This proactive approach to customer engagement provides organizations benefits such as:

1. Grow revenue and reduce churn

Customer satisfaction surveys give businesses direct insight into what customers want. Your organization can identify pain points to prevent customer churn. These surveys also allow you to proactively spot trends that you can turn into opportunities for increasing customer engagement, improving service quality, and ultimately attracting and retaining customers by building trust in your brand. 

Equipping yourself with deep visibility into customer sentiment and satisfaction helps you prioritize projects and initiatives that impact your bottom line, whether by driving more sales pipeline, expanding opportunities with existing customers, or strengthening your product or service lines through strategic partnerships. Not to mention, good survey responses serve as great proof points to leverage as you build these relationships.

2. Build customer loyalty

From strong customer service to corporate social responsibility, incentives, and technology availability, customer loyalty is born out of holistic brand experiences that cover all bases. For example, strong value alignment with a brand isn’t enough to result in returning customers if a poor experience on a mobile application or website inhibits them from exploring products while they’re on the go. With so many factors to consider when managing customer expectations, customer satisfaction surveys give businesses a clear avenue to gather feedback regularly. Product or customer-facing teams can capture and document complaints, wins, or ideas businesses can use to inform and implement more customer-driven strategies.

3. Iterate and improve products, processes, and services

You can’t improve what you aren’t measuring. You can gain a holistic view of your business by combining quantitative product data from product analytics software and end-user behavioral tools with qualitative data from customer satisfaction surveys. 

You can also deploy targeted surveys to supplement your analysis on specific product paths, website experiments, customer journeys, or workflows. This feedback is crucial in giving you realistic and contextual information from end-users that you can use to improve existing procedures — technical processes in your product, internal collaboration, or back-end and front-end operations. 

With Whatfix’s digital adoption platform (DAP), you can create a customer feedback loop with its in-app surveys and end-user behavioral event tracking to understand where customers are experiencing friction and frustration with your products, digital processes, and services.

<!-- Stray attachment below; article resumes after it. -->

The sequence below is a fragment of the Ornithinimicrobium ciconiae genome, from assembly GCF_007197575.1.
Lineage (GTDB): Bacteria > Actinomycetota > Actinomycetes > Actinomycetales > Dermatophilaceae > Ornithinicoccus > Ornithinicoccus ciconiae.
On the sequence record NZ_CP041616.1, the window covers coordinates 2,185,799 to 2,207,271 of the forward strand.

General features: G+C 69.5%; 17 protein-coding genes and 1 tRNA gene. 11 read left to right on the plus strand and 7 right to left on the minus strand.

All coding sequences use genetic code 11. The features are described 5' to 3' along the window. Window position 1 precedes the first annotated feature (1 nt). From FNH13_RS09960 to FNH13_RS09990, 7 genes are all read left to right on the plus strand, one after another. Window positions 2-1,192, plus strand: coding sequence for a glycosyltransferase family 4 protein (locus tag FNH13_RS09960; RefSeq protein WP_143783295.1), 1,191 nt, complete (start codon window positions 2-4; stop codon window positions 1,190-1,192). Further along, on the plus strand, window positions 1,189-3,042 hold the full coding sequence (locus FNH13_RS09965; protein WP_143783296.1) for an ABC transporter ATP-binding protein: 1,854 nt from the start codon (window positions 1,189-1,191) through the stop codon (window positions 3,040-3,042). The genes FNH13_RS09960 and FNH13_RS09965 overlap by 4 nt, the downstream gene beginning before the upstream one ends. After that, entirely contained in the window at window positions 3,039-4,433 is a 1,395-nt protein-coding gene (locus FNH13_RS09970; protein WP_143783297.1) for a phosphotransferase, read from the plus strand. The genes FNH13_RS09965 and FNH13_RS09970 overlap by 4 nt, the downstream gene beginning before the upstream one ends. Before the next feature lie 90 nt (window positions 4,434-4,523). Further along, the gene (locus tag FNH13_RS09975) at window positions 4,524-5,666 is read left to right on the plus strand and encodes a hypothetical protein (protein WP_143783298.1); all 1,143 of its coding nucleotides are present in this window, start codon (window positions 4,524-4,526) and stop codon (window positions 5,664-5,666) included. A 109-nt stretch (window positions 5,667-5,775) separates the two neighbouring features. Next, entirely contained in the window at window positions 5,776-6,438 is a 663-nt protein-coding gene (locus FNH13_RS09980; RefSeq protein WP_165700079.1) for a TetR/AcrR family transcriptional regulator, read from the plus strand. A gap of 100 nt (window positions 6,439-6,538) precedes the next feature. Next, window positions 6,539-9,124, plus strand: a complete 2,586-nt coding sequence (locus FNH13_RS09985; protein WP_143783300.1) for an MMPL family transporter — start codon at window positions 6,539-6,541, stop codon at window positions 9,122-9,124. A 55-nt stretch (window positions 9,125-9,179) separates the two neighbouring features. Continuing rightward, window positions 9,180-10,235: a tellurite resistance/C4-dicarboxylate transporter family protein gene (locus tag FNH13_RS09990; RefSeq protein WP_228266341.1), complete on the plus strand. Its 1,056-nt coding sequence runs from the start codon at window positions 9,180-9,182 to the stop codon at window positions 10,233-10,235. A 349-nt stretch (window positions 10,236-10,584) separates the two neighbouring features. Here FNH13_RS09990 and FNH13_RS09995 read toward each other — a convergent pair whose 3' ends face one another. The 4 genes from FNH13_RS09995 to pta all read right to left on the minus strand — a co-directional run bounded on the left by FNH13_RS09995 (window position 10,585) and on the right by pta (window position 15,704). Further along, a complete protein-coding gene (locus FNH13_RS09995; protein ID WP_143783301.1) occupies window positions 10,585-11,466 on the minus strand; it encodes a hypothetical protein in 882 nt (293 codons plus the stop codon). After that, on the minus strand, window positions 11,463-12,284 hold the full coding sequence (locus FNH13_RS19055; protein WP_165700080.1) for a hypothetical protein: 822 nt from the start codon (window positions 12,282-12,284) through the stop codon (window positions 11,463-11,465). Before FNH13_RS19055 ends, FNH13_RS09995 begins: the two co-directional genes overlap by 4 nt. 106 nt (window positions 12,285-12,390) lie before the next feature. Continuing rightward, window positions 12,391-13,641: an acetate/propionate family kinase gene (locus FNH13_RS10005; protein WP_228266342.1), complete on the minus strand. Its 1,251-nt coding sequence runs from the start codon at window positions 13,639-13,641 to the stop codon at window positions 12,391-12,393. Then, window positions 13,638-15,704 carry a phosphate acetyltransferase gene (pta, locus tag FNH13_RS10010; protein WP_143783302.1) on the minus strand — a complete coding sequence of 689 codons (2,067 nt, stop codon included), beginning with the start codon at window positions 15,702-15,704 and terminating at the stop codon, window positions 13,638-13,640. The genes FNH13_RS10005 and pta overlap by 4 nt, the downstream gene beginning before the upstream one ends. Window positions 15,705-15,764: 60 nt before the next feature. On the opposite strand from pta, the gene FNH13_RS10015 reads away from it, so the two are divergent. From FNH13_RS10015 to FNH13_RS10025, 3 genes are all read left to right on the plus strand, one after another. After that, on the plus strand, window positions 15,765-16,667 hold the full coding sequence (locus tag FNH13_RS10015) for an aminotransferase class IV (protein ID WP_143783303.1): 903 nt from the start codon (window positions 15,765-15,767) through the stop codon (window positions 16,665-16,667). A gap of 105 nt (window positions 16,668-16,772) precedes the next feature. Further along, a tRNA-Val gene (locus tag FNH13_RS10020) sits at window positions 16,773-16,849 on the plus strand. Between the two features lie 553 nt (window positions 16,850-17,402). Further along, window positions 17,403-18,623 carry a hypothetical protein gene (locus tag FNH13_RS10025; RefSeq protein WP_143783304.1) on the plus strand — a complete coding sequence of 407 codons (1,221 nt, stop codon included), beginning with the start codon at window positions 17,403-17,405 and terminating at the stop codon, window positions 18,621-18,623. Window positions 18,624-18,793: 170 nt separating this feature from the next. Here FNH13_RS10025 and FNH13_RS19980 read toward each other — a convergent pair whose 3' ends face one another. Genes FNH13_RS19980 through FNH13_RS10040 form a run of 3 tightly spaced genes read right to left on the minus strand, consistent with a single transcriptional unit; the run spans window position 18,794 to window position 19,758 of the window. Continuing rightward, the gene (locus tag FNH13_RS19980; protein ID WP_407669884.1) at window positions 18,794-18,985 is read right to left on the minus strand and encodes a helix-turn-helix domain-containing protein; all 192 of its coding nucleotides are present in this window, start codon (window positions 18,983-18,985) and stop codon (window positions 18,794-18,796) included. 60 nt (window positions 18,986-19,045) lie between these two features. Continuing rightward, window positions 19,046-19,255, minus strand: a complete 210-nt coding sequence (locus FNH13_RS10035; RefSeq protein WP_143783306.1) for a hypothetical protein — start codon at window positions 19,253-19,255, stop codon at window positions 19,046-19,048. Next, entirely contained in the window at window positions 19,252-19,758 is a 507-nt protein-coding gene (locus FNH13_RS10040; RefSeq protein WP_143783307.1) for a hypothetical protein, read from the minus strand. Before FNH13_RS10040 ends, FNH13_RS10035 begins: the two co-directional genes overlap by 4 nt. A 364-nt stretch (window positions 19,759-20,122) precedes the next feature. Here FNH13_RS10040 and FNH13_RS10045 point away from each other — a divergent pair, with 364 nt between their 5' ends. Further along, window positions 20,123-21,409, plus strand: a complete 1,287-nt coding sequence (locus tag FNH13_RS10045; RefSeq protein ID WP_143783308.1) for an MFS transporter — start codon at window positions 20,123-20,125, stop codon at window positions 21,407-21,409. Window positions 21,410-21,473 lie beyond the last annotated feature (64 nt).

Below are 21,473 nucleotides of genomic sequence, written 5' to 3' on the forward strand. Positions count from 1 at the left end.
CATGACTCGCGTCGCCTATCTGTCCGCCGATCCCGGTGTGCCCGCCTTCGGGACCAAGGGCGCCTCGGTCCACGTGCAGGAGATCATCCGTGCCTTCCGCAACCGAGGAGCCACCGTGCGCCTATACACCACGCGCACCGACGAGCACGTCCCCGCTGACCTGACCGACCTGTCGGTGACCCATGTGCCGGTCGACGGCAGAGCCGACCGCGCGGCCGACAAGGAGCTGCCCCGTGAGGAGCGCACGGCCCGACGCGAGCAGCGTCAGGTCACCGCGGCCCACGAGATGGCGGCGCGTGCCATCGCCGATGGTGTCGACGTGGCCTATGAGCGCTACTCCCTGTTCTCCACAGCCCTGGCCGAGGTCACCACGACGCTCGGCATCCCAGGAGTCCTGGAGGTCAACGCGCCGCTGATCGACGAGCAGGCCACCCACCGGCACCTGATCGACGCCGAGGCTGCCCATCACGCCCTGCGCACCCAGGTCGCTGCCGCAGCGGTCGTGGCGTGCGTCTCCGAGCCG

Collect in-app feedback with native surveys, create contextual user onboarding experiences, drive feature adoption, and provide self-help support with Whatfix

Whatfix is a digital adoption platform that enables product managers with a no-code platform to create and launch in-app feedback surveys, product tours, user onboarding checklists, interactive flows, announcements, hotspots, tooltips, self-help wikis, and more – all without engineering dependencies. Analyze your product usage to identify friction areas, understand engagement, and build user cohorts.

Whatfix also enables organizations to close that feedback loop by making data-driven product decisions based on those qualitative insights and quantitative data to create and launch in-app guidance and contextual support experiences at the moment of need, directly inside their app or website UI. 

For example, imagine your customers are experiencing a high drop-off rate after converting to your paid subscription. You hypothesize that they’re not experiencing early value, and are churning – but you’re not exactly sure where this user friction is occurring. 

Between Whatfix’s Analytics and in-app Surveys, you can collect qualitative customer feedback, as well as quantitative feedback for your dropoff points by exploring customer segments and your journeys.


With Whatfix’s Visual Editor, you can create contextual product tours for different end-user segments. Each can include an in-app Task List that provides these new users with specific action items to complete upon signing up for your product – again, each contextual to different types of personas or end-users.


Each Task List action item can prompt an in-app Flow that provides step-by-step instructions on how to accomplish a workflow – reducing time-to-proficiency for new end-users by guiding them to their “aha!” moment.


4. Identify trends across customer segments

Customer satisfaction surveys allow you to access rich data on how customers interact with your product regularly. Depending on the scope of your survey, you can use your survey questions to narrow down on specific behaviors, actions, preferences, and more. 

Analyzing this data set regularly keeps you on the pulse of customer trends and helps you familiarize yourself with your ideal customer persona. You can use customer surveys to enhance your competitive intelligence and adapt your product to market shifts and evolving customer cultures. You’ll also be better positioned to identify patterns or irregularities in customer behavior that can lead to growth opportunities and business risks.

5. Validate business decisions